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As Slew Of Scooter Companies Descend On Chicago, Deals Offered For Vets, Low-Income Riders

The city is granting permits to 10 vendors to each operate 250 scooters in the city for the next four months.

Spin dockless e-scooter rentals lined up in downtown Jefferson City, Missouri.
Tony Webster/Flickr
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CHICAGO — As 10 companies roll out their e-scooters in Chicago this Saturday, the vendors will offer up discounts for some riders in an effort to get an edge on the competition.

On Tuesday, the city announced it was granting permits allowing 10 vendors to each operate 250 scooters in the city over the next four months.

Rental rates for most of the e-scooters are $1 to unlock the scooter and 15 cents per minute. But many of the companies are offering discounts for military and people enrolled in public aid programs.

Check out the full list of rental rates and competing discounts below

Bird

Normal rental: $1 to unlock the e-scooter and then it’s 15 cents per minute.

Discounts: People currently enrolled in or eligible for a state or federal assistance program can use Bird Access, which waives the $1 unlock fee. The $1 unlock fee waiver is also available to active duty and retired military personnel.

Lime

Normal rental: $1 to unlock the e-scooter and 15 cents per minute.

Discounts: People who participate in a local, state or federally run assistance program are eligible for discounted rides at all times in all areas of the pilot zone. The discounted price via Lime Access is 50 cents to unlock and then 7 cents per minute.

Bolt

Normal pricing: $1 to unlock the e-scooter and then it’s 15 cents per minute.

Discounts: Veterans and people who can demonstrate enrollment in certain assistance programs can qualify for a 50 percent discount with the Bolt Forward access program.

Lyft

Normal pricing: $1 to unlock the e-scooter and then it’s 15 cents per minute.

Discounts: Information about pricing or accessibility programs for Chicago was not available on their website and representatives from Lyft were not immediately available for comment. Lyft offers a Lyft Community Pass in cities like Los Angeles and Denver that costs $5 per month and includes unlimited, free, 30-minute rides.

VeoRide

Normal pricing: $1 to unlock the e-scooter and then it’s 15 cents per minute.

Discounts: VeoRide Access will allow Chicagoans to verify proof of their low-income status which will allow them to waive the $1 unlocking fee. VeoRide doesn’t currently have a program for veterans but company representatives say they are looking into starting one.

Wheels

Information about pricing or accessibility programs were not on their website and representatives from Wheels were not immediately available for comment.

Discounts: In Los Angeles, Wheels offers a Wheels for All program offering free rides for up to 30 minutes for people who don’t own a smartphone and are currently enrolled in or eligible for a state or federal assistance program.

Sherpa

This vendor does not have a website and appears to be a franchisee of Bird. Small business owners can sign up to Bird Platform which allows independent operators to buy Bird scooters and rebrand them, according to Tech Crunch.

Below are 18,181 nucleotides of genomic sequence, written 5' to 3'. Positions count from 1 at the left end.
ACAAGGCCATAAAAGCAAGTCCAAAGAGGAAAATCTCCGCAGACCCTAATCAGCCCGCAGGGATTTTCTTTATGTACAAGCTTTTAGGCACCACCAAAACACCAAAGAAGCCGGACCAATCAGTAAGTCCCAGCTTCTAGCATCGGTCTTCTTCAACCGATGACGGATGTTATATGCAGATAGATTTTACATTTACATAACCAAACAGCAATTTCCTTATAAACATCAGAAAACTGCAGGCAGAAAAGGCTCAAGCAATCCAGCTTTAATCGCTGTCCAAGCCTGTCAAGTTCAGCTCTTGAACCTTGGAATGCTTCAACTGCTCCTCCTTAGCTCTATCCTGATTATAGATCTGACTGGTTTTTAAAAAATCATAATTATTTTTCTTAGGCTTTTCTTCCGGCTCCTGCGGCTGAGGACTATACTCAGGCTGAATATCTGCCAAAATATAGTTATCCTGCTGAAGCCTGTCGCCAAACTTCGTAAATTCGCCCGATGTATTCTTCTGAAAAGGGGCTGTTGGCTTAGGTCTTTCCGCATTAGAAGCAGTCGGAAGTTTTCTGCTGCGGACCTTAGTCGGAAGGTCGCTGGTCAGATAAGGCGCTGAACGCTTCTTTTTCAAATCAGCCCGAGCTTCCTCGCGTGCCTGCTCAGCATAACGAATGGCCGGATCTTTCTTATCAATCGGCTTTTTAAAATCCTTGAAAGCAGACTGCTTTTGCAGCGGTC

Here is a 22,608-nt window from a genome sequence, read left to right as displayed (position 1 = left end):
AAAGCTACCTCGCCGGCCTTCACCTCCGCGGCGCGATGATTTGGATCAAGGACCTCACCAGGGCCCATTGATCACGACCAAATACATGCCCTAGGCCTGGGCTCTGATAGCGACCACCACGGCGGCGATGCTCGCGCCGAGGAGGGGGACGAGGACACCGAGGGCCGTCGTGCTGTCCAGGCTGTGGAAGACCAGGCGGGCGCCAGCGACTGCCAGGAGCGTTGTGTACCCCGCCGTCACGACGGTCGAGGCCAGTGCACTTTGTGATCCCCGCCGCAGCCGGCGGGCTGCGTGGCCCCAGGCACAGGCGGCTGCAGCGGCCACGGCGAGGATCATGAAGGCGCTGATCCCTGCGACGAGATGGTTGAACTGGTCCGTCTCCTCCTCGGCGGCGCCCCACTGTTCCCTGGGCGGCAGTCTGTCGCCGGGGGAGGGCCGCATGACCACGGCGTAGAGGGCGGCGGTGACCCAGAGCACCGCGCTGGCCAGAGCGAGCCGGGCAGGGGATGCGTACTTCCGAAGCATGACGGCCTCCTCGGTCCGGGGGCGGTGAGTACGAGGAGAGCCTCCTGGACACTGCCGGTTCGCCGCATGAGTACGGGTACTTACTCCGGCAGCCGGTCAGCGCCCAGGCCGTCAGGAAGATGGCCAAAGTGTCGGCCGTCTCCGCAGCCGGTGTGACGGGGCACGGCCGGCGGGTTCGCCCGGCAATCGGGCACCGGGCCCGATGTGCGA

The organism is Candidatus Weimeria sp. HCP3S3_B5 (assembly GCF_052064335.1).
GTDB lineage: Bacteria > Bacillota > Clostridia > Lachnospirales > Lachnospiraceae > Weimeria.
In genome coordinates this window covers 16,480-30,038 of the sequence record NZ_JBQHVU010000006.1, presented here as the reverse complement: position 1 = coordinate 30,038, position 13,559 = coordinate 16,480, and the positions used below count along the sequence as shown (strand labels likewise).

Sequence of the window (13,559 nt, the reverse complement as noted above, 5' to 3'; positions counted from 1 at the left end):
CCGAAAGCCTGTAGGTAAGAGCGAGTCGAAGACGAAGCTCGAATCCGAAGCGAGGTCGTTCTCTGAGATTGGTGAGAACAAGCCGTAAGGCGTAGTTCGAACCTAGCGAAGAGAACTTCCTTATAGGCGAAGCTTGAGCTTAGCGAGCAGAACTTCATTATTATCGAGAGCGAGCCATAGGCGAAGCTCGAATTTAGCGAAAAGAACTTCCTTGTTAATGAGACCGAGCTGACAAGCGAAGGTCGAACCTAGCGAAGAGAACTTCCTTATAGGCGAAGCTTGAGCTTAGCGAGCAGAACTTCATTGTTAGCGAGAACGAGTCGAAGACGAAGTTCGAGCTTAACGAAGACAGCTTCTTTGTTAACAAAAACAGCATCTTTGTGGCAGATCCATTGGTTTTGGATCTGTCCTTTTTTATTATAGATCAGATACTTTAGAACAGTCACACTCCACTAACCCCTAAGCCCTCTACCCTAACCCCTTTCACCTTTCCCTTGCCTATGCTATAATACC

Franchisees using Bird Platform are granted access to the company’s marketplace of chargers and mechanics in exchange for 20 percent of the cost of each ride.

City officials confirmed to Block Club that Sherpa is a separate business entity that uses Bird’s platform. Representatives from Bird were not immediately available for comment.

Spin

Information about pricing or accessibility programs was not on their website and representatives from Spin were not immediately available for comment.

grüv (CLEVR Mobility)

Information about pricing or accessibility programs were not on their website and representatives from grüv and CLEVR Mobility were not immediately available for comment.

JUMP (Uber)

Information about pricing or accessibility programs were not on their website and representatives from Jump and Uber were not immediately available for comment.

Starting Saturday, 2,500 e-scooters will begin operating in the 50-square mile zone between Halsted Street and the Chicago River to the east, Irving Park Road to the north, the edge of the city and Harlem Avenue to the west and the Chicago River to the south, according to the city.

During the rollout of the program, the city identified two zones on the western half of the 50-square mile pilot area where at least 25 percent of the total e-scooters in operation will be placed each morning. Both priority areas are in parts of the city with less access to Divvy bicycles.

The first priority area is on the Northwest Side and West Side, including Dunning, Portage Park, Montclare, Belmont-Cragin, and the northern portion of Austin.

The second priority area is on the Southwest Side and West Side, including Little Village, North Lawndale, West Garfield Park, and the southern portion of Austin.

E-scooters are essentially push scooters with electric motors. They allow a rider to stand upright while using a throttle and brakes on the handlebar to control speed and direction. Smaller than bicycles, they’re also not nearly as fast — but as a dockless transportation system could be more flexible than the city’s current Divvy system.

Some of the city’s rules for vendors participating in the pilot program include requiring e-scooters to have seats to allow for easier access to people with disabilities, that e-scooters be unlocked via text for those without smartphones and that e-scooters vendors allow a cash payment option for people without a bank account, debit or credit card.

For more information pilot program visit www.chicago.gov/scooters.

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